AFTER the United States officially withdrew from the 2015 Paris Agreement, officials, analysts and campaigners said the departure dealt a blow to global climate diplomacy and the battle to curb rising planet-heating emissions.
But, they noted, many American cities, states and companies continue to lead a push to meet U.S. commitments under the Paris accord, aimed at heading off the worst impacts of wild weather and rising seas by reining in temperature rise.
And they said it would be relatively simple for Washington to rejoin the pact should Democratic presidential challenger Joe Biden win the race for the White House, which was still in question Wednesday as vote-counting continued in a close race.
Here are some views from climate experts on the U.S. withdrawal from the landmark Paris deal, a key policy promise by President Donald Trump, who has rejected mainstream science on climate change and promoted fossil fuel use:
Patricia Espinosa, United Nations climate chief
“The United States is a leader internationally and… actually was instrumental in the design of the Paris Agreement. Its withdrawal will leave a gap in our regime and the global efforts to achieve the goals and ambitions of the Paris Agreement.
At the same time, I would say that I am encouraged to see how much is happening in the U.S. in the area of sustainability, and specific actions to address climate change at different levels, and in the private sector and civil society.
My hope would be, of course, that some time very soon we could see the U.S. rejoin the Paris Agreement. The U.S. will remain an important actor in our process in any case because it is a party to the (U.N.) Convention on Climate Change (and) it will remain a party to the convention. We will be of course ready to assist the U.S. in any effort in order to rejoin the Paris Agreement.”
Michael R. Bloomberg, founder of Bloomberg Philanthropies and Bloomberg LP, 108th Mayor of New York City and America’s Pledge co-chair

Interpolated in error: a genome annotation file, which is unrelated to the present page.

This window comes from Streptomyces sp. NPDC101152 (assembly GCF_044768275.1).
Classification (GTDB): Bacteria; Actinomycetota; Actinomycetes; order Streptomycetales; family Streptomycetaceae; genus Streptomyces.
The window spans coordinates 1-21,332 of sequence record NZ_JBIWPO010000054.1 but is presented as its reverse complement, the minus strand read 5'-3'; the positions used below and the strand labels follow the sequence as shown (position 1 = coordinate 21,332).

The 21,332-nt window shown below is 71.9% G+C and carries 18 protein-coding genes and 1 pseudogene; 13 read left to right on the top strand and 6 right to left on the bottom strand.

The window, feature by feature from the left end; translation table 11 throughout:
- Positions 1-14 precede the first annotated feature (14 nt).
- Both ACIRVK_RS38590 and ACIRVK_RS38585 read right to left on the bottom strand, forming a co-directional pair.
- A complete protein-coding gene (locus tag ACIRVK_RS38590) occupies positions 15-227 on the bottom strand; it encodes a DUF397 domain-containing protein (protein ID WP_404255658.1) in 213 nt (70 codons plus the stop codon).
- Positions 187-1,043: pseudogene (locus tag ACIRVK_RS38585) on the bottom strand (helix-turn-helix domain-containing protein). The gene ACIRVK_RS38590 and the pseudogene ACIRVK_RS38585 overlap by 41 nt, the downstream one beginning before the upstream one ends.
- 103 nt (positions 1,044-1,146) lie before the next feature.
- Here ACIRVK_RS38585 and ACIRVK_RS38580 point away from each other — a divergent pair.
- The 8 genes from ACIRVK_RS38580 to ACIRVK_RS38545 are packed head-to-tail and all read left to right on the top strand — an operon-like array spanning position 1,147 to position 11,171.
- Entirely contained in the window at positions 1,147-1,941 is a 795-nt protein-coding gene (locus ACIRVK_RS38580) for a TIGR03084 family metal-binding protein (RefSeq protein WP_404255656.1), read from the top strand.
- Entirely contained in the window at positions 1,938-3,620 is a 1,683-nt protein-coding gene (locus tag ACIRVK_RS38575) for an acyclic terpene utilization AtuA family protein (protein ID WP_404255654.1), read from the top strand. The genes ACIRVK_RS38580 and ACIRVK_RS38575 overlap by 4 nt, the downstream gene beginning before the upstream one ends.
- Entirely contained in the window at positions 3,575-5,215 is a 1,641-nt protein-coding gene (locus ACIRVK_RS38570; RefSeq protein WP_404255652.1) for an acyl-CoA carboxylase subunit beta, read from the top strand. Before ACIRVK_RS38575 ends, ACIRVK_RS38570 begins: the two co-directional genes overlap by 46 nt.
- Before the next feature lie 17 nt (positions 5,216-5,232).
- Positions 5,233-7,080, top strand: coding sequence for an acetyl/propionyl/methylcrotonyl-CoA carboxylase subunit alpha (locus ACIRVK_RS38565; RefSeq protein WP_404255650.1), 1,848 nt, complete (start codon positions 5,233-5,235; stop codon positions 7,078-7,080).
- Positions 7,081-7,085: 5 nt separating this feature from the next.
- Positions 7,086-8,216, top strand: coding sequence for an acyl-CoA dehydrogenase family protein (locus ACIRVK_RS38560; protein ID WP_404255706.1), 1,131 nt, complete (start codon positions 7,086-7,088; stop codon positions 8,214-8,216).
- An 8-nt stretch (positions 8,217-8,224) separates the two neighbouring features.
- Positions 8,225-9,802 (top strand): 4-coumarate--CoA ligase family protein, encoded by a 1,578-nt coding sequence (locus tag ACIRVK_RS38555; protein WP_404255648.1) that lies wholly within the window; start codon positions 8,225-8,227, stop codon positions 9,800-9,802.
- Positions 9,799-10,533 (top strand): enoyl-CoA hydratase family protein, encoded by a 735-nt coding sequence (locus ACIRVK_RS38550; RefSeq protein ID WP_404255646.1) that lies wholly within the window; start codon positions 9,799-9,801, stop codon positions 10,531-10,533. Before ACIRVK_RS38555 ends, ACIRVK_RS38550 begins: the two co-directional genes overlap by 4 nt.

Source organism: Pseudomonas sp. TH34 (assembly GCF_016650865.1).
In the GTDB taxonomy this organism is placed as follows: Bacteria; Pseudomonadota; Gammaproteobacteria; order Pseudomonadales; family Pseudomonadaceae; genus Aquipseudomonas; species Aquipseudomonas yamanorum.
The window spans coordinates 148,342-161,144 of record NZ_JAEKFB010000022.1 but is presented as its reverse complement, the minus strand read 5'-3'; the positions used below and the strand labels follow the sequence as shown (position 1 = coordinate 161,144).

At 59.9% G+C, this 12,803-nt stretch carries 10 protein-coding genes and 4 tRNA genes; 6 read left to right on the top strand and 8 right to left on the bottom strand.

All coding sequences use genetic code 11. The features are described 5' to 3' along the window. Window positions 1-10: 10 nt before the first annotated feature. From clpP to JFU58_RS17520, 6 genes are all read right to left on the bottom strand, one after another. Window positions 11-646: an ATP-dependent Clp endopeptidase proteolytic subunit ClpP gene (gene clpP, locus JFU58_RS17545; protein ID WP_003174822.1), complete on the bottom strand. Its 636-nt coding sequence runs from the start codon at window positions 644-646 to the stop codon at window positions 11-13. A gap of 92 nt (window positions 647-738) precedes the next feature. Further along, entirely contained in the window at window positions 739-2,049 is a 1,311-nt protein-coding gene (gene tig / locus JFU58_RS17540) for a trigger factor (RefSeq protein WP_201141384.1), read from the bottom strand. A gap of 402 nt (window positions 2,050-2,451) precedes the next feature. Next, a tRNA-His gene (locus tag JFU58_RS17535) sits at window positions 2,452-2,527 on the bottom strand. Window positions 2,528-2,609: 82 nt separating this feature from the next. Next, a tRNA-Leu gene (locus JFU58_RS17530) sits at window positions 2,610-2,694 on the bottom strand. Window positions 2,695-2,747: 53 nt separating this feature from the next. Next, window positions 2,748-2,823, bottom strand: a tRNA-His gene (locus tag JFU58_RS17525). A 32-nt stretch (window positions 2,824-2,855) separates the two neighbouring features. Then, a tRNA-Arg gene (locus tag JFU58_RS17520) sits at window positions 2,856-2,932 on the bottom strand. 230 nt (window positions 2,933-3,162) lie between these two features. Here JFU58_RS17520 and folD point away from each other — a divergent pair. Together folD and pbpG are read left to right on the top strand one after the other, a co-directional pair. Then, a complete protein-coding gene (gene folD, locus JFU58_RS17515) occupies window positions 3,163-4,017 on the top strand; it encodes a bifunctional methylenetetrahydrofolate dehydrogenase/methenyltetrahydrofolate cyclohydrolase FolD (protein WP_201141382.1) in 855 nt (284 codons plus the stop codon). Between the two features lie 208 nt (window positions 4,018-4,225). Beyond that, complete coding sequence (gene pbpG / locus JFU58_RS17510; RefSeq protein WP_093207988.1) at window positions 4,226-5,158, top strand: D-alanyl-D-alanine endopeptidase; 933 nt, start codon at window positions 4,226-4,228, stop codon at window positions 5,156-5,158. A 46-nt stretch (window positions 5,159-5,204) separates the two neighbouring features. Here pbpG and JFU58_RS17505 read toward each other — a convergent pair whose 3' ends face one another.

“While the Trump administration pulled out of the Paris Agreement, the American people never supported that decision – and cities and states and businesses across the country resolved to do their part to stay in. The public understands that fighting climate change goes hand in hand with protecting our health and growing our economy…
So despite the White House’s best efforts to drag our country backward, it hasn’t stopped our climate progress over the past four years – and in fact, it has led to even more bottom-up action, to make up for the lack of leadership at the top.”
Laurence Tubiana, CEO, European Climate Foundation and key architect of Paris Agreement
“2020 has clarified the importance of listening to the science and protecting the most vulnerable among us. Regardless of the ultimate outcome of the U.S. elections, we are seeing leaders from across the world and even across the U.S. rising to the challenge and accelerating the clean energy transition.
If climate deniers keep control of the White House and Congress, delivering a climate-safe planet will be more challenging. Almost all countries would welcome a U.S. return to the table of global climate leaders, but major economies know this is an inevitable economic and societal shift, and have shown they will stand together to move international climate cooperation forward under either outcome.”
Rachel Cleetus, policy director of climate and energy programme, Union of Concerned Scientists
“The U.S. exit from the Paris Agreement is a shameful act and is especially cruel at a time when the world is reeling from devastating disasters worsened by climate change, including most recently Super Typhoon Goni and Hurricane Eta. The decision to leave the Paris Agreement has left the United States globally isolated in its defiance of scientific realities, and will cause real harm to people, the planet and the economy…
U.S. cities, states and businesses should both strengthen their climate pledges and bring more public and private entities on board. And the nation’s youth, frontline communities, environmental activists, labour groups and scientists will continue to lead the fight for climate justice. But there is no doubt that without federal leadership, our nation’s efforts to address climate change will fall short.”